OTT shows like ‘The Fame Game’ help de-stigmatise mental health conversations? Know from experts



The Fame Game

Mental health concerns are caused by a range of things including biological, interpersonal, familial and socio-economic-cultural factors, including crises such as the COVID-19 pandemic. Around one billion people globally, according to a worldwide study by World Health Organisation (WHO), suffer from mental health issues. Despite the heavy burden caused by mental illness, it often remains taboo to talk about, because of the stigma associated with it.

The media and entertainment industry can play a pivotal role in breaking this silence and shaping affirmative views and discourse around mental health but, unfortunately, media portrayals of mental health concerns are often superficial, inaccurate, sensationalist, insensitive, and sometimes even violent.

According to Dr. Aparna Joshi, project director, iCALL and assistant professor TISS, with the advent of streaming services in India, a variety of subjects less talked about, including mental health, have found expression in the digital medium. Issues that people struggled with behind closed doors are now increasingly shown on screen and this can have a cathartic effect when handled sensitively.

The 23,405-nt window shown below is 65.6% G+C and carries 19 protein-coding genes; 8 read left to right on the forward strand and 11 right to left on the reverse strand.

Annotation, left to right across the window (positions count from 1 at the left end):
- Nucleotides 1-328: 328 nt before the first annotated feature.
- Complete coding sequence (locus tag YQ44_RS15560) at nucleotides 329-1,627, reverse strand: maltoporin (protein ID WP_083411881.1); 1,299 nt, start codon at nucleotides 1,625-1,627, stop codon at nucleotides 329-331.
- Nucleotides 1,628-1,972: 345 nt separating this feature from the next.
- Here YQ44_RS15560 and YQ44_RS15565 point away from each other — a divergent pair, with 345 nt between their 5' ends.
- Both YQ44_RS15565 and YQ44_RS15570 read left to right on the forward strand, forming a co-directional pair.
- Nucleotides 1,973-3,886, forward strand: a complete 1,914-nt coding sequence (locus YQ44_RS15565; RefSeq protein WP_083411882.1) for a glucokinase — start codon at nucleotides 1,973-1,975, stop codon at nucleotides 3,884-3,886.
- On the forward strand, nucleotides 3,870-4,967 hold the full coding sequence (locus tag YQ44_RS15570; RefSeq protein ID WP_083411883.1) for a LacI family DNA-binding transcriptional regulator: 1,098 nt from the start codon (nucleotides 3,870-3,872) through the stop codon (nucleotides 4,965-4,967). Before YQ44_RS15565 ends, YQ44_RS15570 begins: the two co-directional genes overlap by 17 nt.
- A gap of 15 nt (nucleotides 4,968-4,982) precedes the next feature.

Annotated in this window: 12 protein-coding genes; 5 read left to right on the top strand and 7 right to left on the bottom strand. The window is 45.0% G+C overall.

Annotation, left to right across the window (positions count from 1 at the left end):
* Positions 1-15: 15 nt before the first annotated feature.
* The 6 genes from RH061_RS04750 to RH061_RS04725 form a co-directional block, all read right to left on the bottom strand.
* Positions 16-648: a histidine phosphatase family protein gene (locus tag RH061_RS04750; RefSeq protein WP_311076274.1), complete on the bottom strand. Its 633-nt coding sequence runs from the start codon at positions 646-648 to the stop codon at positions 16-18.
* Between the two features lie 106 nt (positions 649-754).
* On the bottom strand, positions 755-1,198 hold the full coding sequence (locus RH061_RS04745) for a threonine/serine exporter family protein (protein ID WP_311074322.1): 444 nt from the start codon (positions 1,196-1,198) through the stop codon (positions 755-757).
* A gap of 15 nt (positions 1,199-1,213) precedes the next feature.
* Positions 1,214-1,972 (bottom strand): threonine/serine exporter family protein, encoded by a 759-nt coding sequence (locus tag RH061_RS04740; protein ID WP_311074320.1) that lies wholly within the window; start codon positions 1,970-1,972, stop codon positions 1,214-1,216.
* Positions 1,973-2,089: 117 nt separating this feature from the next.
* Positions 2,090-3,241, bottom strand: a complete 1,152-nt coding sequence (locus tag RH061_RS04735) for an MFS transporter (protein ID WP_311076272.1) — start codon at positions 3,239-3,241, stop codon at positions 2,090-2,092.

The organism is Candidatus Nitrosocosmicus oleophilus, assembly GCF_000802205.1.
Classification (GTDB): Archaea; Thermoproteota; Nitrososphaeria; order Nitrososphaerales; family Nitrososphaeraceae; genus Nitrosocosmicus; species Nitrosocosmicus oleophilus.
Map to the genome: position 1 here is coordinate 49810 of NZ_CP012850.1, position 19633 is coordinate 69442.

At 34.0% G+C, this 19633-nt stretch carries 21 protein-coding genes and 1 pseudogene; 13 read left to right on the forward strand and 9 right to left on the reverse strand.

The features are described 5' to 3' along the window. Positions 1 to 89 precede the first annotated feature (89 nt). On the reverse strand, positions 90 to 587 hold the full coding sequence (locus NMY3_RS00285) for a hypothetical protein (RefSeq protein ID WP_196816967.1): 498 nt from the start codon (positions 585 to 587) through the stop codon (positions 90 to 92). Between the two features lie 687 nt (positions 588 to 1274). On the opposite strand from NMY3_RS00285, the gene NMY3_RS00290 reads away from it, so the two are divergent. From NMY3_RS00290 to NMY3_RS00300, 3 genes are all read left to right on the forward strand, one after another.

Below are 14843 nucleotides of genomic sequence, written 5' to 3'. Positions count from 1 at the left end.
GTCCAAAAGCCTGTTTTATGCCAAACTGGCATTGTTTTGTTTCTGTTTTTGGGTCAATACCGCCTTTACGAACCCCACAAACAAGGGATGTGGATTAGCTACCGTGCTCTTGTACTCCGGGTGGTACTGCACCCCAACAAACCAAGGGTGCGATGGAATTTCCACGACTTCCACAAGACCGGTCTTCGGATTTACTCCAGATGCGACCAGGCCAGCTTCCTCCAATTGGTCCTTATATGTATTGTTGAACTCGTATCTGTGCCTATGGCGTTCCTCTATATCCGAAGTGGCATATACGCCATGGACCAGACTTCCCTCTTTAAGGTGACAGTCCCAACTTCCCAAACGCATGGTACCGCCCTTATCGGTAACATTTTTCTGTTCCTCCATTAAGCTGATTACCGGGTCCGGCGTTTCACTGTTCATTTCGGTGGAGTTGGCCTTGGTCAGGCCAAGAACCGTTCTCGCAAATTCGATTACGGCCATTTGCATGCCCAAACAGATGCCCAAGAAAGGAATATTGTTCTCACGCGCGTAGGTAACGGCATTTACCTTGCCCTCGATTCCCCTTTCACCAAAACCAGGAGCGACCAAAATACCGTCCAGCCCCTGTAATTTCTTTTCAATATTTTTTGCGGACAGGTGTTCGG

A recent example is Netflix’s newly released series, ‘The Fame Game’. While focusing on the dark side of the glitz and glamour of celebrity life through Anamika Anand’s journey, the show has also brought forth pertinent issues related to mental health concerns and underlying struggles, including Anamika’s teenage son Avinash’s self-harm behaviour, or Manish Khanna’s struggle with bipolar affective disorder. 

The series attempts to portray Avinash’s struggles with his sexuality and Amara’s (Anamika’s daughter) feelings of inferiority about her body image. While Anamika deals with abuse and violence in her marital relationship, her mother’s control of important aspects of her life makes her feel alienated by her own family. The Fame Game not only shows the individual struggle of each character but also their path to redemption. It also offers a commentary on family dynamics of control, patriarchy and intergenerational transmission of patterns that contribute to these concerns. 

It is not only the depiction of characters with mental health concerns but also the reactions of the significant others towards them in media portrayals that can shape viewers’ attitudes towards mental health and illnesses. A sensitive reaction towards those with mental health concerns can model a new response and encourage others to offer support. Anamika’s empathetic reaction towards her son’s self-harm behaviour, and her accepting and affirmative stance towards his sexuality are some good examples of dealing with this sensitively. And so are her efforts to ensure the freedom for her children, something she was deprived of in her own life. 

In addition to the depiction of supportive reactions from others, the show also offers a positive message about help-seeking. It has given voice to some of the critical realities of Indian families and society, including the mental health challenges, domestic violence, patriarchal control, invisibility around LGBTQIA+ issues, and gendered power and dominance. The audience, who struggles through similar challenges, can relate to these situations.



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